What Is Caricature?
Derived from the Italian word caricare, meaning “to load or charge,” a caricature is an exaggerated portrait of a person or literary character. Cartoons that deliberately exaggerate a prominent feature in someone’s face are a good example of caricature. They draw attention to the most recognizable — and sometimes the least desirable — part of a person’s appearance in order to poke fun at them and deflate their self-importance.
Likewise, in literature, caricatures are exaggerated portrayals of a stereotyped character, mainly designed for comic relief. Prissy, Scarlett O’Hara’s young house slave in the novel Gone with the Wind, is a caricature with strong racist undertones; she is hysterical, incompetent, fearful, and constantly complaining.
Caricatures can be intentional. But some of the time, they occur because the author unconsciously reflects deeply held prejudices that are imbedded in his or her culture. For instance, the character of Shylock in Shakespeare’s play, The Merchant of Venice, is a caricature based on prejudicial views of the Jewish race in Renaissance society. Others, like the one of Prissy discussed above, reflect cultural views of which the author may not have been aware. Prissy is not just a racist stereotype; she is also a caricature of women in Mitchell’s own time, who were seen as frivolous and demanding.
How Do You Identify Caricature in Writing?
Caricatures may embody annoying or problematic traits in the society of the writer’s time. Ebenezer Scrooge, the main character in Dicken’s A Christmas Carol, begins the story as the caricature of a selfish capitalist. Miss Birdseye, the overly earnest philanthropist in Henry James’ The Bostonians, was thought to be a caricature of renowned social activist, Elizabeth Peabody.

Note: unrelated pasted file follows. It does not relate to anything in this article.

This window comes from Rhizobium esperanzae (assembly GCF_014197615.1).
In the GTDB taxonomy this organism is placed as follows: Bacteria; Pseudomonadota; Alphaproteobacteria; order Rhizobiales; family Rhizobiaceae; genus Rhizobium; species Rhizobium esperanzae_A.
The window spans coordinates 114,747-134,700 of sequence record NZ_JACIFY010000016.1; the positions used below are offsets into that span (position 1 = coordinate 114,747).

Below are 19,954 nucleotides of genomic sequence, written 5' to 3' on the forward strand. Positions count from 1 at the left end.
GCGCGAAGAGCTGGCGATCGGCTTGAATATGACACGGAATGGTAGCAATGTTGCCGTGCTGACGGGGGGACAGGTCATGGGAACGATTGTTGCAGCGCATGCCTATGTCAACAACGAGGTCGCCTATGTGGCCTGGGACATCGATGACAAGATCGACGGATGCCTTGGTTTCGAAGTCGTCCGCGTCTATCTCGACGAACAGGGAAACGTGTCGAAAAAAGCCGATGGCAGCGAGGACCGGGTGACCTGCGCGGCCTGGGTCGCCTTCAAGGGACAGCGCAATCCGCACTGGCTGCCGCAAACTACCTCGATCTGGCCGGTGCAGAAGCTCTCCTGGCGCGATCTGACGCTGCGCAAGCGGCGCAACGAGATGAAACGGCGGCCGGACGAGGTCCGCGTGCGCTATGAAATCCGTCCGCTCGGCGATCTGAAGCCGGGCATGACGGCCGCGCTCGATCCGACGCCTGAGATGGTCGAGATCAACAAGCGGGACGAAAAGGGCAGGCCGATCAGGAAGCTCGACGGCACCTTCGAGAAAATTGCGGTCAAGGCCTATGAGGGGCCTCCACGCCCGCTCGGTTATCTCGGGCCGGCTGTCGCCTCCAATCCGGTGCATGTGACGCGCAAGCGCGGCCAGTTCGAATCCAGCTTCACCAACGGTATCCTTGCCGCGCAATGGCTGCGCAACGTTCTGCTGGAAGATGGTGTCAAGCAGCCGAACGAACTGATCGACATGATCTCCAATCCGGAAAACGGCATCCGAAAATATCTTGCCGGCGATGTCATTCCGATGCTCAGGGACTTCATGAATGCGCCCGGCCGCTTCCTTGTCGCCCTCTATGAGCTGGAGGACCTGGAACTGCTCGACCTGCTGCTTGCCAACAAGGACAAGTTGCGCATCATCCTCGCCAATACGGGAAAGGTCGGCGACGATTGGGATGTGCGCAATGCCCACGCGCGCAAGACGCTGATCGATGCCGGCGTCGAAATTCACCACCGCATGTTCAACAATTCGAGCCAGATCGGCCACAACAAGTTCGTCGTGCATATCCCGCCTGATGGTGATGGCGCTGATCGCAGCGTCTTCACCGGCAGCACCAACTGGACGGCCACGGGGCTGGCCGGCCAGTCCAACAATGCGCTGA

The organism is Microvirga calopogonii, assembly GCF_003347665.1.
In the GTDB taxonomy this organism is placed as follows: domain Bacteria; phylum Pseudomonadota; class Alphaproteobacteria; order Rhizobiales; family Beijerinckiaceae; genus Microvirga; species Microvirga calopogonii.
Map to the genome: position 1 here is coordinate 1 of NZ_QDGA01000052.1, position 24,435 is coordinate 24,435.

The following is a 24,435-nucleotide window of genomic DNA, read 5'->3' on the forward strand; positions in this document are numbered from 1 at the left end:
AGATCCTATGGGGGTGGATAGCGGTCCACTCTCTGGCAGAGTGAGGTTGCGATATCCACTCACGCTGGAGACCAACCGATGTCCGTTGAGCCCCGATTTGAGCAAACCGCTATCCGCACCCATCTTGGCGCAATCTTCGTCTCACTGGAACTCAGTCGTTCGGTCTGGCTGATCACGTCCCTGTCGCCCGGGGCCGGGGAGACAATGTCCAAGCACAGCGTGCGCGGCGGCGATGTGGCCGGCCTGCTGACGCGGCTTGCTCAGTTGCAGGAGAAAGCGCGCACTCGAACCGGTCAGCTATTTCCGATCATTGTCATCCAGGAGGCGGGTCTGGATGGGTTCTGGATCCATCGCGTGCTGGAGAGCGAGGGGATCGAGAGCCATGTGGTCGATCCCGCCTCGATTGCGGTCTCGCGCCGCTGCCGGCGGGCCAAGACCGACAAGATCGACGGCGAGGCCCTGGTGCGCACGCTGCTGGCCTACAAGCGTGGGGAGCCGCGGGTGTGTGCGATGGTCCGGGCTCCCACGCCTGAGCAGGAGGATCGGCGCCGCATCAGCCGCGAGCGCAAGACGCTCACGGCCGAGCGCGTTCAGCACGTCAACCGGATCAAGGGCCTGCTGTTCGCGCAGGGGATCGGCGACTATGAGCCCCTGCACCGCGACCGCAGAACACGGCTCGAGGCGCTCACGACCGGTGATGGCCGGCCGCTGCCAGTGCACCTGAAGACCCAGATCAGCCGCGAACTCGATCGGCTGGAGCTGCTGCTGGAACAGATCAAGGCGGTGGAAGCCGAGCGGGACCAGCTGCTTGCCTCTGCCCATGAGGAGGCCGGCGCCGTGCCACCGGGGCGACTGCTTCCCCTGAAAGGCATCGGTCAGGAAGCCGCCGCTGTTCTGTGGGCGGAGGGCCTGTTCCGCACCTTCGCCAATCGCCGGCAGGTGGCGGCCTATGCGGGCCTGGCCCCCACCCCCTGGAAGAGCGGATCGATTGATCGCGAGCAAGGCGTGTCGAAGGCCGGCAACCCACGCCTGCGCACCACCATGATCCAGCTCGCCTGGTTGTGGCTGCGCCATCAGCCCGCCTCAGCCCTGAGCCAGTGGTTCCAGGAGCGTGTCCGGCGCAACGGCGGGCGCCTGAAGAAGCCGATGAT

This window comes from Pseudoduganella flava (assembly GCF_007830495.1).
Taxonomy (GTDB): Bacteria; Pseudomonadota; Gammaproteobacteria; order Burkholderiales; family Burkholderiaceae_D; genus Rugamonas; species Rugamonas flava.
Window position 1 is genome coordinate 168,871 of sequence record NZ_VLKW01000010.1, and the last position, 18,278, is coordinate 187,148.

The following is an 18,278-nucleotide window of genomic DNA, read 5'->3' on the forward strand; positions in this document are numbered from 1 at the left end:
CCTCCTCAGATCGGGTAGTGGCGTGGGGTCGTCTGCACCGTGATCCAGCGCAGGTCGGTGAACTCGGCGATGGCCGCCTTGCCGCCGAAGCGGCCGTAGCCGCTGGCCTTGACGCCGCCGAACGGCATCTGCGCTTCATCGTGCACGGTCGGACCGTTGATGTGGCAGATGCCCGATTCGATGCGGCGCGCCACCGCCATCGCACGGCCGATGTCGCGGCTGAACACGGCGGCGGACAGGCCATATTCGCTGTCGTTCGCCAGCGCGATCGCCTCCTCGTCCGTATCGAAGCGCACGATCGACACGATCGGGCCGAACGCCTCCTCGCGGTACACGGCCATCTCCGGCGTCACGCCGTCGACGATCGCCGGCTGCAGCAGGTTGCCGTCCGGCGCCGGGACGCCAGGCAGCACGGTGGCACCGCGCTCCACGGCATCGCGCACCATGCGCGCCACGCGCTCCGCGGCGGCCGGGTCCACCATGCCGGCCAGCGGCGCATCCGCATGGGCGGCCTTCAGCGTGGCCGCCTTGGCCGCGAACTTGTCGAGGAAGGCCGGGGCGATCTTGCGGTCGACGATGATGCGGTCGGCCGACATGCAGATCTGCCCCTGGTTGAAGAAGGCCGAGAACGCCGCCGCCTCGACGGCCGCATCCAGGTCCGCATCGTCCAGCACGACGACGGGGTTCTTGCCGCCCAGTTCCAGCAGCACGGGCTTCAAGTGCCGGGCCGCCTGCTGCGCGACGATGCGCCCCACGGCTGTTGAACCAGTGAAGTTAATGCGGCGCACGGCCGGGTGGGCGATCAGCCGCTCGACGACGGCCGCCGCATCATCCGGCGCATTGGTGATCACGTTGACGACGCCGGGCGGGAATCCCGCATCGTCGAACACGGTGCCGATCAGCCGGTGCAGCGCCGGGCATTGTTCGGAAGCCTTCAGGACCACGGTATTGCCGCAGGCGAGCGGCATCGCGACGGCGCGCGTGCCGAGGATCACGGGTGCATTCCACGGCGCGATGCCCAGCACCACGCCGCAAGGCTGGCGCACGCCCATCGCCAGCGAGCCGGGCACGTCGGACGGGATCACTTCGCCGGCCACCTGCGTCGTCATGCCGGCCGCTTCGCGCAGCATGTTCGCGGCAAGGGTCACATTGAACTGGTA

Sometimes writers overuse caricature, and such characters seem more like simplistic plot devices rather than brilliant social satire. The evil villain, the smarmy young businessman, the party animal — these caricatures can be dull clichés who are there simply because they are recognizable.
Examples of Caricature
1. The evil stepmother in fairy tales like Cinderella is a caricature of a cold, withholding woman.
2. Homer Simpson is a caricature of a boorish working class stiff.
3. Uncle Remus, from Disney’s Song of the South, is a caricature of Uncle Tom, the black man content with his servitude.
4. The 1970s sitcom Barney Miller featured a recurring characters named Marty and Darryl who were mere caricatures rather than a realistic portrayal of a gay couple.
5. Actor Glenn Close plays the caricature of a murderously deranged femme fatale in the movie Fatal Attraction.
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